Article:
It was also interesting to see how the three guys came to discover their passion for understanding Eastern culture and language in various different ways (hint: NOT through Chinese school). Sheldon rekindled his passion for the language due to a culture shock (when he was young he thought Cantonese was a majority language in the world, before realizing a large majority of Asians speak Chinese while in University), while it took Mike a trip back to China to gain a sense of home and belonging. Edward found his passion through a genuine interest in different cultures and languages.
Their initial interest in learning Mandarin was further buoyed not through textbooks and late nights studying, but through pop culture.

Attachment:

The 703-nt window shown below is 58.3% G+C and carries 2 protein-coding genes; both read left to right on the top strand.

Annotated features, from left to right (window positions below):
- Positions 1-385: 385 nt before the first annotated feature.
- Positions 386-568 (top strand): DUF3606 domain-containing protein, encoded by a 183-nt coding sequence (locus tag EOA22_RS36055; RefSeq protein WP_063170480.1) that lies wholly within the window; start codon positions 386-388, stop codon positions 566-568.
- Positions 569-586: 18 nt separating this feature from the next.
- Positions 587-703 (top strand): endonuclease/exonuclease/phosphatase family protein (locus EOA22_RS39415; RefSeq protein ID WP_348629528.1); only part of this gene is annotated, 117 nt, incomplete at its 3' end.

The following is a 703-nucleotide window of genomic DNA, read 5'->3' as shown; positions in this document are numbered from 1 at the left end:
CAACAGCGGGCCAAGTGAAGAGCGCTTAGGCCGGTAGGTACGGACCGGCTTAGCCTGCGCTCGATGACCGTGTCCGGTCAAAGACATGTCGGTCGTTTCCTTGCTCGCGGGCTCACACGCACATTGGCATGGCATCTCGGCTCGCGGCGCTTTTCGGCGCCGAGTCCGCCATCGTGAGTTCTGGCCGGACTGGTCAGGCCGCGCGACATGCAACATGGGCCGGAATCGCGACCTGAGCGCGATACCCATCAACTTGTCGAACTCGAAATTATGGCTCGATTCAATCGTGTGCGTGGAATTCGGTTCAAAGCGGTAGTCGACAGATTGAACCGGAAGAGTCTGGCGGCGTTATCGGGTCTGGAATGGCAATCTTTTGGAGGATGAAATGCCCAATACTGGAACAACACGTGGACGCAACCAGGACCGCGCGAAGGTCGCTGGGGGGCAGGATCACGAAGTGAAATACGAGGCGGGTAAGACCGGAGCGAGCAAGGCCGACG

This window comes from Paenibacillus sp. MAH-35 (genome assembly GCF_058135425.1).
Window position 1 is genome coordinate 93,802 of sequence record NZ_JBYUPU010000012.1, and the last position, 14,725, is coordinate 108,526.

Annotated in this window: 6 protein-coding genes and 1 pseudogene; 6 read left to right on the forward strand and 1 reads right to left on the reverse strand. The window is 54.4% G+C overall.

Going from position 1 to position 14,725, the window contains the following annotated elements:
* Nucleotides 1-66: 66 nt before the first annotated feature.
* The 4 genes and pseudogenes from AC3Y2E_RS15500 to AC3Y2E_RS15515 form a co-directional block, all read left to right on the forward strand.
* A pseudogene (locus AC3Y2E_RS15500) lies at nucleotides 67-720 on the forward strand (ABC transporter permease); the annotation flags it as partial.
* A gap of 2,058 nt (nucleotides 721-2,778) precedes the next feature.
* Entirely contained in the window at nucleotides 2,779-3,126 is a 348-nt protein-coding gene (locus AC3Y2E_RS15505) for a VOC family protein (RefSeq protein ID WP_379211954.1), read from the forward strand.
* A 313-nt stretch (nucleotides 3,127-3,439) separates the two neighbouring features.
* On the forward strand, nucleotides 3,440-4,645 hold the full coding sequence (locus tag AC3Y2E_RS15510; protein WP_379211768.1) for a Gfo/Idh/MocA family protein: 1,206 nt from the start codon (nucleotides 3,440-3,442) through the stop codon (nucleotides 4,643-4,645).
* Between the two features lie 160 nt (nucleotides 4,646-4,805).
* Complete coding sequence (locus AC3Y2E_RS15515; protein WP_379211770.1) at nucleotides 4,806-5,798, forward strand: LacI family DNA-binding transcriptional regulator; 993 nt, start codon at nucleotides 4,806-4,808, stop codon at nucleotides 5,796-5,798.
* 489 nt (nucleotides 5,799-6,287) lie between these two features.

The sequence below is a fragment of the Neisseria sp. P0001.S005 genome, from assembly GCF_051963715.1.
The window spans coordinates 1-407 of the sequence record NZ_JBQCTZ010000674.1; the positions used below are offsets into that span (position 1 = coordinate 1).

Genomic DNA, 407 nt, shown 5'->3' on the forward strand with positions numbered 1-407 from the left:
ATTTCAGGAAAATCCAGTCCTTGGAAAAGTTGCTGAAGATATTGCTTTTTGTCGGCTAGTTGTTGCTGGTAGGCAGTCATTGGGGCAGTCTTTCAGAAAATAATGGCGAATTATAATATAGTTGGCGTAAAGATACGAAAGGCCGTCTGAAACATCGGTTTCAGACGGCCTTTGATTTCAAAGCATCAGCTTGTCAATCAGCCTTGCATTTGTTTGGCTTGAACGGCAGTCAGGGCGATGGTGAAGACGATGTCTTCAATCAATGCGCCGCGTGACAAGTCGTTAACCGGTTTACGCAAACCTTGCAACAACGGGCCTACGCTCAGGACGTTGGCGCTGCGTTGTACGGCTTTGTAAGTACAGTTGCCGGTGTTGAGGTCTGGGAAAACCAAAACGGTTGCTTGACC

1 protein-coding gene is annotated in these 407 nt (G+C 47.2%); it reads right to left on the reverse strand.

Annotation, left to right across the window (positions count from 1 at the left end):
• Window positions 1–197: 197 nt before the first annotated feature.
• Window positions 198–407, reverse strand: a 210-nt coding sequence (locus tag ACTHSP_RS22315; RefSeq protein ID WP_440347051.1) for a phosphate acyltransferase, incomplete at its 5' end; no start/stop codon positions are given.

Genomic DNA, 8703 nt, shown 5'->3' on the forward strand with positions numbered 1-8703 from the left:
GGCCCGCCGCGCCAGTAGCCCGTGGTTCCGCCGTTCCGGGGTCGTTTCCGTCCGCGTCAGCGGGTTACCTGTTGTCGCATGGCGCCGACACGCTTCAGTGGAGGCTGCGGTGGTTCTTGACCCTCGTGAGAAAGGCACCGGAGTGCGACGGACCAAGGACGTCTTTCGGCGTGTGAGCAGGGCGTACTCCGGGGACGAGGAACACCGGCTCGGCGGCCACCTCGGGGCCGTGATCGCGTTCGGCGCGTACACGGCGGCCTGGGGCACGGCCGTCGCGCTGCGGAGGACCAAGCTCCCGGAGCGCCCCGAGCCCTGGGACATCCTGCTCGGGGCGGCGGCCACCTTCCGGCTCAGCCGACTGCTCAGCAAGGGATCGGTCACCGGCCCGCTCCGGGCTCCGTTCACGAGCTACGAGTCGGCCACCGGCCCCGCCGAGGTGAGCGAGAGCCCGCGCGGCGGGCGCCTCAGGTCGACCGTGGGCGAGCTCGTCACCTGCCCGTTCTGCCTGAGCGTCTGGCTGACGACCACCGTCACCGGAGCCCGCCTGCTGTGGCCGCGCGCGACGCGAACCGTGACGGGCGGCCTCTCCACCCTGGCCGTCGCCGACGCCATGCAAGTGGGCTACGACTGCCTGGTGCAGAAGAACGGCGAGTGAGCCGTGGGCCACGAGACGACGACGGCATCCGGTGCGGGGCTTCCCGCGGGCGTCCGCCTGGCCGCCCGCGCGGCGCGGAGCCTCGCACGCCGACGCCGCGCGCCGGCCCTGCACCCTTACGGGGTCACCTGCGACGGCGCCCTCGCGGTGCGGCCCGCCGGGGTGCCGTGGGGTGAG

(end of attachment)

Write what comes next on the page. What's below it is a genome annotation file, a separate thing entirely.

“Sheldon: Pop culture, yeah I think it’s extremely helpful. I started off just absorbing material …and it was so boring and so dry. Whereas when you actually get to listen to people talk, you watch movies, you watch TV shows, you actually get to immerse yourself in something and I feel like with any language or anything, you need to immerse yourself in that culture.
Edward: I think when you learn a language you’re not just learning how to speak, how to communicate with this language, you’re learning a whole culture-I feel like you don’t really get to know someone until you really speak their language because you learn the whole culture behind it as well.”
All three agreed that music was the most relatable way for them to immerse themselves in Eastern culture, citing favourite tracks from Wang Leehom, Jay Chou, Khalil Fong, Mayday and more. (See full playlist below)